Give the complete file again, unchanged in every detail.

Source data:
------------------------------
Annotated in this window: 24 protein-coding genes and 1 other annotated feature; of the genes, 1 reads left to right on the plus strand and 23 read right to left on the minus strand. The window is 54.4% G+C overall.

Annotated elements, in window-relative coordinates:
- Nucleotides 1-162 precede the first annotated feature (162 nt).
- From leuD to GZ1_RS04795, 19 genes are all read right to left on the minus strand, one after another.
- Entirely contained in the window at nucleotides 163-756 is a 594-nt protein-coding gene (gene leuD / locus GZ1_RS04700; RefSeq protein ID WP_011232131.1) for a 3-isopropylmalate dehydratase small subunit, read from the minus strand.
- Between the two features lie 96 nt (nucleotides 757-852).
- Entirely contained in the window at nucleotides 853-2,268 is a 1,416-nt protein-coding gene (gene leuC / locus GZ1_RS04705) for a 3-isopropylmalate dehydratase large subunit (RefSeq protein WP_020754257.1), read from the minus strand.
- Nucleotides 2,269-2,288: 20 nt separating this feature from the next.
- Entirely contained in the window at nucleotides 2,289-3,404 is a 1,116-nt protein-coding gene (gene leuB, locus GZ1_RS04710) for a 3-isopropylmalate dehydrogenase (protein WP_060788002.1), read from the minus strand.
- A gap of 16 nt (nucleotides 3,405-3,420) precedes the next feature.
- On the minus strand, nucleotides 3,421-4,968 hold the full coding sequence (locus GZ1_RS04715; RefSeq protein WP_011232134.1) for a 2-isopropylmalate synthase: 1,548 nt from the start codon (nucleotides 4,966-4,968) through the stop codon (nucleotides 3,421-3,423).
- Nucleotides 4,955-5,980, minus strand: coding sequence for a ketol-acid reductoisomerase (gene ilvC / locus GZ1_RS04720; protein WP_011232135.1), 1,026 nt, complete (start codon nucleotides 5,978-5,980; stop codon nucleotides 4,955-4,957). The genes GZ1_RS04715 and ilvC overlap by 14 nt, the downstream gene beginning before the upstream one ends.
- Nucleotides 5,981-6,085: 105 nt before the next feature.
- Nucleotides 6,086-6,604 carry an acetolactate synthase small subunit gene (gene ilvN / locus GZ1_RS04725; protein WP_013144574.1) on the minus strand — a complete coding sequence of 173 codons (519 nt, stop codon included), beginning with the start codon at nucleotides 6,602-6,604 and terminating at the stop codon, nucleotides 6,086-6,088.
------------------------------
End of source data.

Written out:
Annotated in this window: 24 protein-coding genes and 1 other annotated feature; of the genes, 1 reads left to right on the plus strand and 23 read right to left on the minus strand. The window is 54.4% G+C overall.

Annotated elements, in window-relative coordinates:
- Nucleotides 1-162 precede the first annotated feature (162 nt).
- From leuD to GZ1_RS04795, 19 genes are all read right to left on the minus strand, one after another.
- Entirely contained in the window at nucleotides 163-756 is a 594-nt protein-coding gene (gene leuD / locus GZ1_RS04700; RefSeq protein ID WP_011232131.1) for a 3-isopropylmalate dehydratase small subunit, read from the minus strand.
- Between the two features lie 96 nt (nucleotides 757-852).
- Entirely contained in the window at nucleotides 853-2,268 is a 1,416-nt protein-coding gene (gene leuC / locus GZ1_RS04705) for a 3-isopropylmalate dehydratase large subunit (RefSeq protein WP_020754257.1), read from the minus strand.
- Nucleotides 2,269-2,288: 20 nt separating this feature from the next.
- Entirely contained in the window at nucleotides 2,289-3,404 is a 1,116-nt protein-coding gene (gene leuB, locus GZ1_RS04710) for a 3-isopropylmalate dehydrogenase (protein WP_060788002.1), read from the minus strand.
- A gap of 16 nt (nucleotides 3,405-3,420) precedes the next feature.
- On the minus strand, nucleotides 3,421-4,968 hold the full coding sequence (locus GZ1_RS04715; RefSeq protein WP_011232134.1) for a 2-isopropylmalate synthase: 1,548 nt from the start codon (nucleotides 4,966-4,968) through the stop codon (nucleotides 3,421-3,423).
- Nucleotides 4,955-5,980, minus strand: coding sequence for a ketol-acid reductoisomerase (gene ilvC / locus GZ1_RS04720; protein WP_011232135.1), 1,026 nt, complete (start codon nucleotides 5,978-5,980; stop codon nucleotides 4,955-4,957). The genes GZ1_RS04715 and ilvC overlap by 14 nt, the downstream gene beginning before the upstream one ends.
- Nucleotides 5,981-6,085: 105 nt before the next feature.
- Nucleotides 6,086-6,604 carry an acetolactate synthase small subunit gene (gene ilvN / locus GZ1_RS04725; protein WP_013144574.1) on the minus strand — a complete coding sequence of 173 codons (519 nt, stop codon included), beginning with the start codon at nucleotides 6,602-6,604 and terminating at the stop codon, nucleotides 6,086-6,088.